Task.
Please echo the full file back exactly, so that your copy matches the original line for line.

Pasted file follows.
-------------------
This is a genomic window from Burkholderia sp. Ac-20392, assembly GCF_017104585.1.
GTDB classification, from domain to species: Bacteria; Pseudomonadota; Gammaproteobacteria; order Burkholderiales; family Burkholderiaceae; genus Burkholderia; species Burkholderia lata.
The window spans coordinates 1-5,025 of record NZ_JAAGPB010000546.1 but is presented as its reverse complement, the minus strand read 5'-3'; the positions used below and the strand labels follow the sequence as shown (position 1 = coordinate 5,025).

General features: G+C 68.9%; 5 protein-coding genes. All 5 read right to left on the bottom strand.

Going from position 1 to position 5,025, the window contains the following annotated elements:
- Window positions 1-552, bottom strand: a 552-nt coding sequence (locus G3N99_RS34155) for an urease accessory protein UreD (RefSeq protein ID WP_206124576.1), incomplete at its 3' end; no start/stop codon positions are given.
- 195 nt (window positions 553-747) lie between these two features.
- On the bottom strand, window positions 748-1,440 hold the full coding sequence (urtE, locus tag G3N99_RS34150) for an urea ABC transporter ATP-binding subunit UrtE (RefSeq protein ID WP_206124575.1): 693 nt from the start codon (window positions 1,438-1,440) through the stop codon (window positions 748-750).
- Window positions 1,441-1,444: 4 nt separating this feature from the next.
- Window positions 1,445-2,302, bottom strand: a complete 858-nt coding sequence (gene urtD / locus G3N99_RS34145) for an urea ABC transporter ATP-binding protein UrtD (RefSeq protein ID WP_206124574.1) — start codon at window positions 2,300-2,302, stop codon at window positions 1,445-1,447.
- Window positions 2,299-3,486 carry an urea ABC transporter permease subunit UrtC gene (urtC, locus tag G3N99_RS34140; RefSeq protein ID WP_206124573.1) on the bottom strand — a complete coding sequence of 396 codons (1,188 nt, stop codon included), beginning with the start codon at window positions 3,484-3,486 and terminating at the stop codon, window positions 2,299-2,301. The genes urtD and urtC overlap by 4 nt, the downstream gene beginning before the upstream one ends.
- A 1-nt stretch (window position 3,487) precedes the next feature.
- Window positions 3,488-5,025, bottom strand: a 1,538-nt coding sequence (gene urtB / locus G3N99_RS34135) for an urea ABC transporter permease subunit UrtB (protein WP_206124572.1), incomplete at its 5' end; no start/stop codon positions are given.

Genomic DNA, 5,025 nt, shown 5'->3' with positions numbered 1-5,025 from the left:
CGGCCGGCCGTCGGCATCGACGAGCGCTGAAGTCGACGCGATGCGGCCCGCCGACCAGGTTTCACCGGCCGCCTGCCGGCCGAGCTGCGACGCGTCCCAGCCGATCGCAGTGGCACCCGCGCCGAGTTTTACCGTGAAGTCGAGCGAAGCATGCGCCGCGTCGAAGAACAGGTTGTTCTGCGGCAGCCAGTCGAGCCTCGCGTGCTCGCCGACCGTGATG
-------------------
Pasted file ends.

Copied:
This is a genomic window from Burkholderia sp. Ac-20392, assembly GCF_017104585.1.
GTDB classification, from domain to species: Bacteria; Pseudomonadota; Gammaproteobacteria; order Burkholderiales; family Burkholderiaceae; genus Burkholderia; species Burkholderia lata.
The window spans coordinates 1-5,025 of record NZ_JAAGPB010000546.1 but is presented as its reverse complement, the minus strand read 5'-3'; the positions used below and the strand labels follow the sequence as shown (position 1 = coordinate 5,025).

General features: G+C 68.9%; 5 protein-coding genes. All 5 read right to left on the bottom strand.

Going from position 1 to position 5,025, the window contains the following annotated elements:
- Window positions 1-552, bottom strand: a 552-nt coding sequence (locus G3N99_RS34155) for an urease accessory protein UreD (RefSeq protein ID WP_206124576.1), incomplete at its 3' end; no start/stop codon positions are given.
- 195 nt (window positions 553-747) lie between these two features.
- On the bottom strand, window positions 748-1,440 hold the full coding sequence (urtE, locus tag G3N99_RS34150) for an urea ABC transporter ATP-binding subunit UrtE (RefSeq protein ID WP_206124575.1): 693 nt from the start codon (window positions 1,438-1,440) through the stop codon (window positions 748-750).
- Window positions 1,441-1,444: 4 nt separating this feature from the next.
- Window positions 1,445-2,302, bottom strand: a complete 858-nt coding sequence (gene urtD / locus G3N99_RS34145) for an urea ABC transporter ATP-binding protein UrtD (RefSeq protein ID WP_206124574.1) — start codon at window positions 2,300-2,302, stop codon at window positions 1,445-1,447.
- Window positions 2,299-3,486 carry an urea ABC transporter permease subunit UrtC gene (urtC, locus tag G3N99_RS34140; RefSeq protein ID WP_206124573.1) on the bottom strand — a complete coding sequence of 396 codons (1,188 nt, stop codon included), beginning with the start codon at window positions 3,484-3,486 and terminating at the stop codon, window positions 2,299-2,301. The genes urtD and urtC overlap by 4 nt, the downstream gene beginning before the upstream one ends.
- A 1-nt stretch (window position 3,487) precedes the next feature.
- Window positions 3,488-5,025, bottom strand: a 1,538-nt coding sequence (gene urtB / locus G3N99_RS34135) for an urea ABC transporter permease subunit UrtB (protein WP_206124572.1), incomplete at its 5' end; no start/stop codon positions are given.

Genomic DNA, 5,025 nt, shown 5'->3' with positions numbered 1-5,025 from the left:
CGGCCGGCCGTCGGCATCGACGAGCGCTGAAGTCGACGCGATGCGGCCCGCCGACCAGGTTTCACCGGCCGCCTGCCGGCCGAGCTGCGACGCGTCCCAGCCGATCGCAGTGGCACCCGCGCCGAGTTTTACCGTGAAGTCGAGCGAAGCATGCGCCGCGTCGAAGAACAGGTTGTTCTGCGGCAGCCAGTCGAGCCTCGCGTGCTCGCCGACCGTGATG